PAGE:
Along with the road down to the river from Simikot which was there pre-Covid pandemic, there is extensive roadbuilding along the entire river. The long portage (number three I think from memory) now has a gravel road along its entire length. If it hadn’t been for the road builders dropping rocks on us and a landslide that almost made it impossible to pass then this would have made the portage much easier than in previous years. The danger of rocks being dropped on us without notice at any moment was ever present on our decent and given the difficulty of the terrain I suspect that this will be the case for some time to come.
A planned dam
A sad theme in Nepal and across the world is that this section has active plans for a hydroelectric dam. I’m not sure where exactly but somewhere in the final big class 5 gorge. We camped below Thirpu near a place called Badalkot and in the morning got chatting to some guys surveying to see what land would be flooded by the project. We didn’t see any construction under way yet but it seems likely that doing the complete section in the future might not be possible.
Take out options
The road from the traditional take out (which is the start of the rafting run) is now tarmac. I believe in previous years driving this was deeply unpleasant. We took out at a bridge near the Aathabish Municipality Office . This is about 15 km past the last of the big rapids. Anup and Rajiv were able to sort us a mini bus from here direct to Khatmandu. Plus there was cold beer. Otherwise there is a lot of flat before the Lower Karnarli. We took out there instead of carrying on as we were exhausted.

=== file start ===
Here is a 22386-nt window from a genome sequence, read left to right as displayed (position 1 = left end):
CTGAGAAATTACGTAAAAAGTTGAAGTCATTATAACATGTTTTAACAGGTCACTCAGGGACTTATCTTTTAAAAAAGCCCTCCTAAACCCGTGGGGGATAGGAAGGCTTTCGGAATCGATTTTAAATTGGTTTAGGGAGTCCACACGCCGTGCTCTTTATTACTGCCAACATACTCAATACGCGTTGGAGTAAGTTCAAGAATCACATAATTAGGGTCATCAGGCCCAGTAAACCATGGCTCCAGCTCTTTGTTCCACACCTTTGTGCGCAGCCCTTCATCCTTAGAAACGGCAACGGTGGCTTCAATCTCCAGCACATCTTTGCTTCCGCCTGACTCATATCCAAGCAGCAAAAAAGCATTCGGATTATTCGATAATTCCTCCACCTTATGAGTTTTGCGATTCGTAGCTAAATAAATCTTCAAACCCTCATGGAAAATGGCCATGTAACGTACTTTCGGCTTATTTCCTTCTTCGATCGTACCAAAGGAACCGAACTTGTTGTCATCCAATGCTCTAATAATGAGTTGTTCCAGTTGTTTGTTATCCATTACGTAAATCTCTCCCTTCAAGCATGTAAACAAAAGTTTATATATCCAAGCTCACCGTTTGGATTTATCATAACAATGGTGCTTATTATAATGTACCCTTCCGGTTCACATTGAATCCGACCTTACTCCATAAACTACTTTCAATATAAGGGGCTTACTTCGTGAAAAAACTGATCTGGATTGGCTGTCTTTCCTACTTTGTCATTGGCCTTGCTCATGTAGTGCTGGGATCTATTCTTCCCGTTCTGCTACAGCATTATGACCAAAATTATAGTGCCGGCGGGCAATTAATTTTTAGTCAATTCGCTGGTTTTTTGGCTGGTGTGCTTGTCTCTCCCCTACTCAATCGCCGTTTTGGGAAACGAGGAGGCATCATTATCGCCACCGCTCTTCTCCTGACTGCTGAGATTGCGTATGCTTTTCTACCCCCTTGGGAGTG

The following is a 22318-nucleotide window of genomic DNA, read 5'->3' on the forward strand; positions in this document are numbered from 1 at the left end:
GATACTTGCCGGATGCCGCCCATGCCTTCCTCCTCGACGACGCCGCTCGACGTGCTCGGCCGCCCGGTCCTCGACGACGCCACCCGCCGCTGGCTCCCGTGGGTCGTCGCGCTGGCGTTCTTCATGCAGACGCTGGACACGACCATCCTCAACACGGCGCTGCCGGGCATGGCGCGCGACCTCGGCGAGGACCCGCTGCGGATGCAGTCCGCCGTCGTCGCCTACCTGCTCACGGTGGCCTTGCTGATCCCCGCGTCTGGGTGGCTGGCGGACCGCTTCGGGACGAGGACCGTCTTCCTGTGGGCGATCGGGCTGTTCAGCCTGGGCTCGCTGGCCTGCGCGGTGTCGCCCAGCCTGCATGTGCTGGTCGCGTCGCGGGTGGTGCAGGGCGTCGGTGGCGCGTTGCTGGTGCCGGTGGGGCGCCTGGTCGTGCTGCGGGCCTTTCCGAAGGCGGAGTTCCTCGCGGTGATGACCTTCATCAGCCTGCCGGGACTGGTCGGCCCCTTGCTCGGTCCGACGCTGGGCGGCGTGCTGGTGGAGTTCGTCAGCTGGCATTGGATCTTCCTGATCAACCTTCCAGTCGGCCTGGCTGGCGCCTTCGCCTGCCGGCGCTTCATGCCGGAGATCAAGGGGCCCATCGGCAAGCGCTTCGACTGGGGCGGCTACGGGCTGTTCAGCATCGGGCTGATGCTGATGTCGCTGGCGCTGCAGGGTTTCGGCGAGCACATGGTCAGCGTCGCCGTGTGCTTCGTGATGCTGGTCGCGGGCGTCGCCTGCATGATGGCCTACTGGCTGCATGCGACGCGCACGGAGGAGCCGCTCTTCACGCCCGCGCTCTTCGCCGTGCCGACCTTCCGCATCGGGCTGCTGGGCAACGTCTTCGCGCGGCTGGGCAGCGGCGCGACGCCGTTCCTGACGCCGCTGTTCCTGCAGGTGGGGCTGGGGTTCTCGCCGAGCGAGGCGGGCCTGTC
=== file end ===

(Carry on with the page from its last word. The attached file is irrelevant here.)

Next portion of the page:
As with everywhere in Nepal the Humla section is not as remote and unspoilt as it clearly used to be. Along with the new road there are multiple towns along the route and sometimes this limits your camping options. There is a confluence in the guidebook before the first big class 5 gorge that is highlighted as one of the best camp spots of the trip. It even talks of hot springs. Sadly this now has a shanty town on the opposite bank with a bridge across.
There is an online gauge now near Manma (www.hydrology.gov.np). However I have no way of knowing what is high and what is low as the data from our trip is no longer online and I didn’t write down the level. An Argentinian/Kiwi/American group have just got off the Humla, late November 2022 and appeared to have similar high flows as us from the photos, the gauge was 1.34 dropping to 1.2. If you paddle it and remember to write down the level then let me know and we can try and work out how it correlates.
When we paddled it the water was grey and it was clearly high. I think the less water the better in many ways. The in-between rapids might not be as fun as they were for us but we ended up either portaging or sneaking around the big gorges as they were not runnable. However as the Liquid Lore blog says once you are at the top you are going to run it and we were able to portage and sneak everything we needed to.